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12 July 2019 Dental Variation in a Collection of Lemmiscus curtatus from the Northern Plains of Southern Saskatchewan: Implications for Morphological Evolution
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Abstract

We provide the first documentation of morphological variation in the lower first molar (m1) of Lemmiscus curtatus from southern Canada. A total of 370 specimens were obtained from owl pellets taken from 4 localities in southern Saskatchewan. The 4 most common morphotypes are, in order of descending relative abundance, molars with 5 closed triangles and a well-developed but widely open sixth triangle, molars with 5 closed triangles and a sixth triangle that is pinched at the confluence of the anterior cap, molars with 5 closed triangles and incipient closure of the sixth triangle from the anterior cap, and specimens with 6 closed triangles. As is true of other modern populations of L. curtatus, the samples from Saskatchewan include no morphotypes with only 4 closed triangles. This collection is notable for the relatively high proportion of specimens with pinched, incipient, or full closure of a sixth triangle on the m1, and it also highlights the complex dynamics of dental evolution in arvicoline rodents.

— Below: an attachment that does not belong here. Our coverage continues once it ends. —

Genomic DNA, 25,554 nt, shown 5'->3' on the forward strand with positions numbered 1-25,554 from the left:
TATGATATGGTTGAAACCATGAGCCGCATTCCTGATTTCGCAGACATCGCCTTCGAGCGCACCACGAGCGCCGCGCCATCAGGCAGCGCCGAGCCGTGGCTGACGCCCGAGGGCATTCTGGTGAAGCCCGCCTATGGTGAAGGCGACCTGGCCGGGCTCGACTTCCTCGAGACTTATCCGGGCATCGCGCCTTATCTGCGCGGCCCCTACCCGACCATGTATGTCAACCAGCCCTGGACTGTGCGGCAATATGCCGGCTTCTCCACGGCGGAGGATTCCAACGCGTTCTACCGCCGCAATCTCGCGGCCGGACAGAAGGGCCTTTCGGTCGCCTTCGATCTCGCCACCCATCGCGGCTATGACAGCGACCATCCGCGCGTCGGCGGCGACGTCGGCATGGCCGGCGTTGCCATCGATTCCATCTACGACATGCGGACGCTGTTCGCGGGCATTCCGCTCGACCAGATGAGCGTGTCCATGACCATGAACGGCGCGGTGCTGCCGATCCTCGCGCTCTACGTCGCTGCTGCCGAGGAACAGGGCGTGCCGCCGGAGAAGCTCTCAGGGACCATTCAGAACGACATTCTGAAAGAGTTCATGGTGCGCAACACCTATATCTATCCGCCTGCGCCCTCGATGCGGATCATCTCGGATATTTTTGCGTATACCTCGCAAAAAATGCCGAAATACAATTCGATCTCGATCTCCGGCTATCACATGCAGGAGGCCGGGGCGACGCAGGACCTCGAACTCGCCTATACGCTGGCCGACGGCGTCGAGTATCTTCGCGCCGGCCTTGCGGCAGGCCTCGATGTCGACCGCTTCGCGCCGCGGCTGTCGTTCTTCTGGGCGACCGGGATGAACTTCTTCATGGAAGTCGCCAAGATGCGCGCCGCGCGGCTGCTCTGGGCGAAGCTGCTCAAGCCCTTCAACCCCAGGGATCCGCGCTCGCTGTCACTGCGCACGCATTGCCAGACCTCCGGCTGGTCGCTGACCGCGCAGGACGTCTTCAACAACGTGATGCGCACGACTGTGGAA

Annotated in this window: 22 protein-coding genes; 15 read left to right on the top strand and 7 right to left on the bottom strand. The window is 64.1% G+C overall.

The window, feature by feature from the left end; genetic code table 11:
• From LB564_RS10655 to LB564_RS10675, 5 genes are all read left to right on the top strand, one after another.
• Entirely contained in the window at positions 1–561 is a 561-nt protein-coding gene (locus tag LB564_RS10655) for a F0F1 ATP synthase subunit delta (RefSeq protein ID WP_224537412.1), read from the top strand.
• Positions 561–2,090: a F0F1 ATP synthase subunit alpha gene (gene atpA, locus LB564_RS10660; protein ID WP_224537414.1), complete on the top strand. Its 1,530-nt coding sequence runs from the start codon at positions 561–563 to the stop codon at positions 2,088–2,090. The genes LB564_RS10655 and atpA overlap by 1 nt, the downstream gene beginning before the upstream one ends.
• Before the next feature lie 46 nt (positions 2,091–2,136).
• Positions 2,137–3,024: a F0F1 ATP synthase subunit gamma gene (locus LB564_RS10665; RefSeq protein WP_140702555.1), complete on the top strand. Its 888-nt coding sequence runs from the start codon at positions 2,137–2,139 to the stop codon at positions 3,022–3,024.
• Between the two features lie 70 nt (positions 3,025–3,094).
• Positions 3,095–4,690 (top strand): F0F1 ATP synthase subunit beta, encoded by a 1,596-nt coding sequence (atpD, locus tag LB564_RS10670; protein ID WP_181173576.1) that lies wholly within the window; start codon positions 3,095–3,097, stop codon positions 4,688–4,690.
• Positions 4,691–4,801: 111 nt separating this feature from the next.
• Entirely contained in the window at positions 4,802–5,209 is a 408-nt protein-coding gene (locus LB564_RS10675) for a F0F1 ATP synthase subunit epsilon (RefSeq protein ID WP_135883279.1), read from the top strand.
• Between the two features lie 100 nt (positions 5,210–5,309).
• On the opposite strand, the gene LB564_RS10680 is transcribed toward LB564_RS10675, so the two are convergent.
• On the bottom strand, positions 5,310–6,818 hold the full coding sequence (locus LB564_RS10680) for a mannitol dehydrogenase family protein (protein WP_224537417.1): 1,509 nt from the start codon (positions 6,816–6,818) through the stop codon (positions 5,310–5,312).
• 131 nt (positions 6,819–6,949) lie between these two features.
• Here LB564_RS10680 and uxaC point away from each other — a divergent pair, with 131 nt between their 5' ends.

© 2019
Christopher J. Bell, Christopher N. Jass, and Robert W. Burroughs "Dental Variation in a Collection of Lemmiscus curtatus from the Northern Plains of Southern Saskatchewan: Implications for Morphological Evolution," Western North American Naturalist 79(2), 219-232, (12 July 2019). https://doi.org/10.3398/064.079.0208
Received: 11 July 2018; Accepted: 7 February 2019; Published: 12 July 2019
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